Last updated 2 days 4 hours ago
Many people think of cholesterol as being a bad thing, but that is not always the case. Although one type of cholesterol is a heart-health disaster, the other type actually boosts your cardiac wellbeing. If you have heart disease, your cardiologist will work with you to lower your bad cholesterol while increasing your good cholesterol. Here are the facts you need to know about good and bad cholesterol:
Understanding Good versus Bad Cholesterol
There are two types of cholesterol: LDL and HDL. When people refer to lowering their cholesterol levels, they are talking about reducing LDL cholesterol. LDL cholesterol can cause clogged arteries and coronary heart disease. HDL cholesterol, on the other hand, is an indicator of a healthy heart. Although doctors aren’t sure why, the higher your HDL cholesterol, the more protection you have against fatty deposits building up on your artery walls. Increasing your HDL cholesterol will offer greater protection against heart disease.
Increasing Your HDL Cholesterol
Start by talking to your cardiologist about your cholesterol levels and what kind of changes you need to make in order to get both of your numbers moving in the right directions. There are a number of different things you can do to increase your HDL cholesterol. Drinking orange juice, adding soy to your diet, and eating monounsaturated fats will all boost HDL levels. Reducing your alcohol intake will also help. If you smoke, stop. Smoking is bad for your heart in a number of different ways, including driving your HDL cholesterol down. Aim to eat foods with low glycemic indexes, including whole grains and beans. These foods have a minimal impact on your blood sugar, which is good for your heart health.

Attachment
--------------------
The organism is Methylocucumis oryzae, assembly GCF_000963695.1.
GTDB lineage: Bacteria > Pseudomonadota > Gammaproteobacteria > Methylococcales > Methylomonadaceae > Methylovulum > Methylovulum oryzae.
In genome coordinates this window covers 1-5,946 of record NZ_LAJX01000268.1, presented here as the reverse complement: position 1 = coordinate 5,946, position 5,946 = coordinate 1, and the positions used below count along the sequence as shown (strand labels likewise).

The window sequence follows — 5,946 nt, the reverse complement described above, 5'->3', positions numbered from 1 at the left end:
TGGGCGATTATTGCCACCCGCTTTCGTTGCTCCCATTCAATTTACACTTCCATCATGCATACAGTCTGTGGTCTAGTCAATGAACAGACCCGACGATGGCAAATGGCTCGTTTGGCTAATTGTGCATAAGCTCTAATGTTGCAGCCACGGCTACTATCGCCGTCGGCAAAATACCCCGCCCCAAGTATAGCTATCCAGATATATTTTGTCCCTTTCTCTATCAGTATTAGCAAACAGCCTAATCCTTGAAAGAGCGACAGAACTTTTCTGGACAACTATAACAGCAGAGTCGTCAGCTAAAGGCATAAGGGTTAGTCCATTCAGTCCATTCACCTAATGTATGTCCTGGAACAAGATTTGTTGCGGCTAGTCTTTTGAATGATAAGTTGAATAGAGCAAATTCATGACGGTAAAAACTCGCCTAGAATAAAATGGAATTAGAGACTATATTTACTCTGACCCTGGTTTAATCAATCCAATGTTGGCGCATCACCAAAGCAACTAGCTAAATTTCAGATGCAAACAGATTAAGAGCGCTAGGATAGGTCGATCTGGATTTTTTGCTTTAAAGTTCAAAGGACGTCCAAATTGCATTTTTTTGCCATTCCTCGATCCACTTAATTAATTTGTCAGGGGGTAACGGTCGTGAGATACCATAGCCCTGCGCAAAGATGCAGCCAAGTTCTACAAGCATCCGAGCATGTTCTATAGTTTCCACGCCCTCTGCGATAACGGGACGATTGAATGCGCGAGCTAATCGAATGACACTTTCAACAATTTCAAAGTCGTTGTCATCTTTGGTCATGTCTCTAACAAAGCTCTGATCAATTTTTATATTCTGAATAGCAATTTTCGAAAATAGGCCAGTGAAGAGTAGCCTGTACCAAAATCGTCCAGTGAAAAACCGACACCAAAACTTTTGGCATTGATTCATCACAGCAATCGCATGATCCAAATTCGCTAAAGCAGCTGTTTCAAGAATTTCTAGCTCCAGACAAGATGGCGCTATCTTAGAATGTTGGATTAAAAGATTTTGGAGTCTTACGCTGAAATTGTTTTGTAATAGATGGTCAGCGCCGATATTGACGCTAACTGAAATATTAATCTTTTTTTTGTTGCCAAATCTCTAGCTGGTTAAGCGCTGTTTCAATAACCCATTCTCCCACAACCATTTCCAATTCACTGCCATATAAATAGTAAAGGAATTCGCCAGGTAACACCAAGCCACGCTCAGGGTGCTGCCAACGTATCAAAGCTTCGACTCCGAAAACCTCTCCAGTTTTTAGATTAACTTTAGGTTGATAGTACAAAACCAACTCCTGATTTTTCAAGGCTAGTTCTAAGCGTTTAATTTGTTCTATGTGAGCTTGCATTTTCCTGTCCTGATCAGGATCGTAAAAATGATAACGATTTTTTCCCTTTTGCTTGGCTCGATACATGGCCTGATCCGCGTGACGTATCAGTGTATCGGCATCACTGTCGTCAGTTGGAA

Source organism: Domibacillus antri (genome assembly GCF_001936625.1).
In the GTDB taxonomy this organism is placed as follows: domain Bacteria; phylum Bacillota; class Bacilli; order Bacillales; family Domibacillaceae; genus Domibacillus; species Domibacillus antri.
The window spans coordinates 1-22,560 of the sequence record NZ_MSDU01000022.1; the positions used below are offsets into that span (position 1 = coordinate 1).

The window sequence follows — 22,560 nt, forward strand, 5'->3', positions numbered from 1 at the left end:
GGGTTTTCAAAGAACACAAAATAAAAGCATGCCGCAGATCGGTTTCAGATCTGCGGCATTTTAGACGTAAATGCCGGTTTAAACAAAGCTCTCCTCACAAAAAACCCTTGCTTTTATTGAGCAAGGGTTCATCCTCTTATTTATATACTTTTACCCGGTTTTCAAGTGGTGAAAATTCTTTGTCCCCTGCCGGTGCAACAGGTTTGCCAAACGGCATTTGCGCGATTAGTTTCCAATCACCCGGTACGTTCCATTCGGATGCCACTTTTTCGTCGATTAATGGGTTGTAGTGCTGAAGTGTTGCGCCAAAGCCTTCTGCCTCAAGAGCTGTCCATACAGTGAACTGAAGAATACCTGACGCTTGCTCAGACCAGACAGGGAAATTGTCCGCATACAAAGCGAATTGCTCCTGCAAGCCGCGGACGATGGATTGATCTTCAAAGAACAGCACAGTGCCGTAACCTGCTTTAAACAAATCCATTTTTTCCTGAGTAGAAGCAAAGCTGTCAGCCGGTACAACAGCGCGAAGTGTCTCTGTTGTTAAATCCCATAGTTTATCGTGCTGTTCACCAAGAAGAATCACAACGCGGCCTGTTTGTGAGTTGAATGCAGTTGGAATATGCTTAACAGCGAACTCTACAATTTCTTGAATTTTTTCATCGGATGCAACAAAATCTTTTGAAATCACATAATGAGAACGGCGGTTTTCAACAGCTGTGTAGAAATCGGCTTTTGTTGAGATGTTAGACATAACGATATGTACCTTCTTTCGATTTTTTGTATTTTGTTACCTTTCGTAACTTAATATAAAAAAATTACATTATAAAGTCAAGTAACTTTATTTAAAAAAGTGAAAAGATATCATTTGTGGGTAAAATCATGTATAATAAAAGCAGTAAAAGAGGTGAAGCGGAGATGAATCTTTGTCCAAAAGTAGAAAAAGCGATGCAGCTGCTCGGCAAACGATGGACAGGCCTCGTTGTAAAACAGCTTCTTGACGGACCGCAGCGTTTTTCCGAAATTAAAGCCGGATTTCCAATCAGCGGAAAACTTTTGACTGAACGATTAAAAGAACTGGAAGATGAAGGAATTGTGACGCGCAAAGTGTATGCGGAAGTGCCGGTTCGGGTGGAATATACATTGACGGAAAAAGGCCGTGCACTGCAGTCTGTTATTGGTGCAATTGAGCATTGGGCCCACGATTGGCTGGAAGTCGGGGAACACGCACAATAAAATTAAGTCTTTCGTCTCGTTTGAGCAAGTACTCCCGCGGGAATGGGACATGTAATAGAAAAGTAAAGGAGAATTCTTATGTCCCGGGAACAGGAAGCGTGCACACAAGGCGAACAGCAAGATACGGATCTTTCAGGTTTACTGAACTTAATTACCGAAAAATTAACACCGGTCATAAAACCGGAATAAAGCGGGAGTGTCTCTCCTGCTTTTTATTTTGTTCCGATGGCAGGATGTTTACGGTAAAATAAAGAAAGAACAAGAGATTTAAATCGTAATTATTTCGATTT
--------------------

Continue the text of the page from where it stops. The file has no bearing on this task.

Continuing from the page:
The cardiologists at Cardiac Solutions can help you make smart decisions about your heart health, including changing your lifestyle to boost your HDL cholesterol numbers. Appointments are available at our heart health centers in Phoenix and Glendale. Call (623) 208-5305 to schedule your visit.
Last updated 3 days ago
After a heart attack, one of the things you may need to change is your diet. By adopting a healthier eating regimen, you can reduce your risk of future heart attacks and increase your overall feeling of wellbeing. By making a few simple dietary swaps, you can boost your heart health.
Start by removing saturated fats, like butter and stick margarine, from your plate and choosing healthy oils instead. Olive, sunflower, and canola oils are all good options. Make fish part of your meals at least twice per week. Cold-water fish, like salmon and tuna, are the best for your heart, since they are rich in omega-3 fatty acids. Increase your intake of fruits and veggies by having a salad with lunch and dinner and snacking on them instead of processed foods. Keep a close eye on your sodium intake. Aim for less than 2,300 mg per day.
For more advice on a heart-healthy diet, make an appointment with a cardiologist at Cardiac Solutions. Schedule a visit to one of our Phoenix or Glendale clinics by calling (623) 208-5305.
Last updated 8 days ago